A young boy who is the sole survivor of a disaster that killed his parents chooses to emulate Data rather than face the facts of the accident.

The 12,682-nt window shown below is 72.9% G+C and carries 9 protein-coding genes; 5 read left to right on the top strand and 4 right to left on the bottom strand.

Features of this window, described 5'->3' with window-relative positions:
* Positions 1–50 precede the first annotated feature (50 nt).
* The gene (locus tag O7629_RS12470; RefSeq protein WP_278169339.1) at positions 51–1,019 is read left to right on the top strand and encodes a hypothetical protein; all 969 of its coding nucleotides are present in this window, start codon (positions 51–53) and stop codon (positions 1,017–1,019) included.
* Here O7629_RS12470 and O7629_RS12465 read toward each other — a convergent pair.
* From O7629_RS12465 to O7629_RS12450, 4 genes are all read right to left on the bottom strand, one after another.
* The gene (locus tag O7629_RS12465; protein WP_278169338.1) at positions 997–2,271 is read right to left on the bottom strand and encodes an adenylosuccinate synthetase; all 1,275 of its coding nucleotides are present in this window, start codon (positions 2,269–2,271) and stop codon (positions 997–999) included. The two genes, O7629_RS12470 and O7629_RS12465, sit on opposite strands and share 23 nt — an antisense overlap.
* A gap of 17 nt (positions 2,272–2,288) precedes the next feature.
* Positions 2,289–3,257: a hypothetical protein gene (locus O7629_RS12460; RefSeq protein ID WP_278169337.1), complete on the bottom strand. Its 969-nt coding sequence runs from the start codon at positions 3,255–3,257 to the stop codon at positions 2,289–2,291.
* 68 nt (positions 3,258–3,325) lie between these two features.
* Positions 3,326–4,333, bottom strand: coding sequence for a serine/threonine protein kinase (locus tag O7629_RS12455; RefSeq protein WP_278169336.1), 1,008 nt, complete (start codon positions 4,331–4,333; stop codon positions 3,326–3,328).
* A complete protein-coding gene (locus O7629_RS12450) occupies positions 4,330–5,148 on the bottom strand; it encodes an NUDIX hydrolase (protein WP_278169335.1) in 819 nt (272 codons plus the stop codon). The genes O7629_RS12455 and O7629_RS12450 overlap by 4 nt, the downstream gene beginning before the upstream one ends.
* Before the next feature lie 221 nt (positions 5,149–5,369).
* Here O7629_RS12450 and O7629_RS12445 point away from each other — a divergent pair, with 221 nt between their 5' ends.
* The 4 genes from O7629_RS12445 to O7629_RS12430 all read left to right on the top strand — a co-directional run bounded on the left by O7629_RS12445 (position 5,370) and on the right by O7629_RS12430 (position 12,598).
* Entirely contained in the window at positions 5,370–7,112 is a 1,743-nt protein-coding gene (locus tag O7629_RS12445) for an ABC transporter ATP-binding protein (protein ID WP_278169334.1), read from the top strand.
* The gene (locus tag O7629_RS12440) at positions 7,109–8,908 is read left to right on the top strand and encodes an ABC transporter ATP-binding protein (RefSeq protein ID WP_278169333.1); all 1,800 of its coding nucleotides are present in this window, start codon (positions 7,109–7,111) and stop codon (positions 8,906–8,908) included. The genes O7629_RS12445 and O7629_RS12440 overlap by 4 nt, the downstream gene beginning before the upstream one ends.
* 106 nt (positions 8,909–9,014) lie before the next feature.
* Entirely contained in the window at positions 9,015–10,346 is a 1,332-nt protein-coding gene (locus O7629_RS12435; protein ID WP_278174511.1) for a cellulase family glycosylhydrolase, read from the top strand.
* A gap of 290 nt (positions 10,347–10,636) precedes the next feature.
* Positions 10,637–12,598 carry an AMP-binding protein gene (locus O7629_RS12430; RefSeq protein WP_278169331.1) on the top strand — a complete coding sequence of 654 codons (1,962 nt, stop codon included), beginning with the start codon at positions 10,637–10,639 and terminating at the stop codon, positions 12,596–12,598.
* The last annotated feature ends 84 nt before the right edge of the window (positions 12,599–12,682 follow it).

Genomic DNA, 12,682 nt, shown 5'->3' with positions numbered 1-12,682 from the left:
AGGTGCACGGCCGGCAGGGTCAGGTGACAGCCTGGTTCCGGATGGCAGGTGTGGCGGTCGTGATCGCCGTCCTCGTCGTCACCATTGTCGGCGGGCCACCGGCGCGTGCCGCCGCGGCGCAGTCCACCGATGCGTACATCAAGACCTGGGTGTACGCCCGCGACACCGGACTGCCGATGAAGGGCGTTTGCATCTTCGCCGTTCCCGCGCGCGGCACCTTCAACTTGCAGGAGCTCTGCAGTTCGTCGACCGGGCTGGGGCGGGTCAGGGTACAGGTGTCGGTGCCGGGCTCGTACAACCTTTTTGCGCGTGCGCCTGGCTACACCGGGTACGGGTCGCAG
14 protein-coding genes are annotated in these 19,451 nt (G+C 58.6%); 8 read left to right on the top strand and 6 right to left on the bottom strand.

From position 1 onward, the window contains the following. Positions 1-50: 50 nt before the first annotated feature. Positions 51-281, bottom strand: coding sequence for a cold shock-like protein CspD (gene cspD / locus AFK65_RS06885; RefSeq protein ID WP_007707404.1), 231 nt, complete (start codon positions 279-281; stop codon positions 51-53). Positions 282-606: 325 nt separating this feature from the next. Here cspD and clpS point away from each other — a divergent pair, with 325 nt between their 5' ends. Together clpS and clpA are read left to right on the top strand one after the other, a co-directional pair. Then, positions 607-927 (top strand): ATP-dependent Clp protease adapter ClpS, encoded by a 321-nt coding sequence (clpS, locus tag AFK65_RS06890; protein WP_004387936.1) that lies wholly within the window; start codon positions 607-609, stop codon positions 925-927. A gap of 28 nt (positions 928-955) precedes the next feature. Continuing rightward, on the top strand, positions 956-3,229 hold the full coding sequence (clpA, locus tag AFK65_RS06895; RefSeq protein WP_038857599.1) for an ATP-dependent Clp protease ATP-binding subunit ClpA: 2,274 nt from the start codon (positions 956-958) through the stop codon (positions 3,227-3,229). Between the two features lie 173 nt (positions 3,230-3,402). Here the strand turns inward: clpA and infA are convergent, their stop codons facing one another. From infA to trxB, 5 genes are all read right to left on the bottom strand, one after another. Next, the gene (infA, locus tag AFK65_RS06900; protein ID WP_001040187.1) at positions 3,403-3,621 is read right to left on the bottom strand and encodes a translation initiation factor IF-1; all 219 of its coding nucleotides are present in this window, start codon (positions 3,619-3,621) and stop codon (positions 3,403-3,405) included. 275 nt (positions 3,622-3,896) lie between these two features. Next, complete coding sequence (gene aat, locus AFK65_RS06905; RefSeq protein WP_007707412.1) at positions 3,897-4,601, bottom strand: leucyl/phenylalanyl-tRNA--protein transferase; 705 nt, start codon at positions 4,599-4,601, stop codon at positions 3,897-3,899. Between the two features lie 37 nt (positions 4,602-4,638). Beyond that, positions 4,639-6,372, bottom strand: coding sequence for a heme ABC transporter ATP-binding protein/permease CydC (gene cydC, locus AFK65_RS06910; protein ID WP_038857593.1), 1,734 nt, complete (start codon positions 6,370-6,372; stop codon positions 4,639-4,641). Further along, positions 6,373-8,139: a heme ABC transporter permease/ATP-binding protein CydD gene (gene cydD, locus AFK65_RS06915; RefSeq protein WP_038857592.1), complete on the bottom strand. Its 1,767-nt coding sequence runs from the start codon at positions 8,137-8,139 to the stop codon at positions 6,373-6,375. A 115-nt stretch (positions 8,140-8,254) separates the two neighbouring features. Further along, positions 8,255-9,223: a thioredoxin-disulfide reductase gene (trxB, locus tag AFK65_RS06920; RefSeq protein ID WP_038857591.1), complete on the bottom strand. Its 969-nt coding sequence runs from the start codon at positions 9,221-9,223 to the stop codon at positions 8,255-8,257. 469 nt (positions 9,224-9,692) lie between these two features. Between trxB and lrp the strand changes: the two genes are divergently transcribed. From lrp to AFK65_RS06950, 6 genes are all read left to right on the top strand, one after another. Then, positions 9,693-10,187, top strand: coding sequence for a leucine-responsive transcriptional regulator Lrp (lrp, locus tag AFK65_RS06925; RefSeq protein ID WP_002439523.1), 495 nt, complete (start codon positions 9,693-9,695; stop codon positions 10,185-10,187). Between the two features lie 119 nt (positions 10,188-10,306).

Plot Summary: Starfleet sends the Enterprise to investigate the disappearance of the research vessel Vico, which was investigating a black cluster when Starfleet lost contact. The Enterprise finds the ship, but it is severely damaged, with several decks exposed to space. Riker, LaForge and Data beam over to try to retrieve the ship’s computer logs and find a young boy trapped under a heavy beam. Data rescues him, though displacing the beam causes the interior of the ship to collapse. The crew learns that the boy’s name is Timothy and that both his parents died when the Vico was destroyed. In sickbay, Timothy asks Data to stay with him and claims that aliens attacked the Vico, firing upon the ship and then boarding it. Picard and LaForge find no evidence that the Vico was invaded, but they cannot retrieve the ship’s logs from its damaged computer files. Troi asks Data to spend some time with Timothy, which she hopes will both help the boy feel safe and give Data an opportunity to learn what really happened to the Vico. Timothy announces that he, too, is an android, with superior strength and no emotions. As the Enterprise investigates the black cluster, shock waves begin to compromise the ship. Each time the crew increases the shields, the waves increase. Though Timothy maintains that the Vico was attacked by strangers, Data tells him that androids do not lie. Then Timothy confesses that he believes he destroyed the Vico by hitting a panel, but Picard assures him that this is not possible and asks for Timothy’s help in saving the Enterprise. Hearing the crew demand stronger shields reminds Timothy that the officers on the Vico did the same thing, which causes Data to realize that each time the Enterprise shields gain power, the waves gain power as well. Suspecting that a harmonic resonance destroyed the Vico, Data asks Picard to drop the shields, which stops the bombardment. Able to cope with having emotions now that he knows he did not cause his parents’ deaths, Timothy decides to be a boy again and stop imitating Data.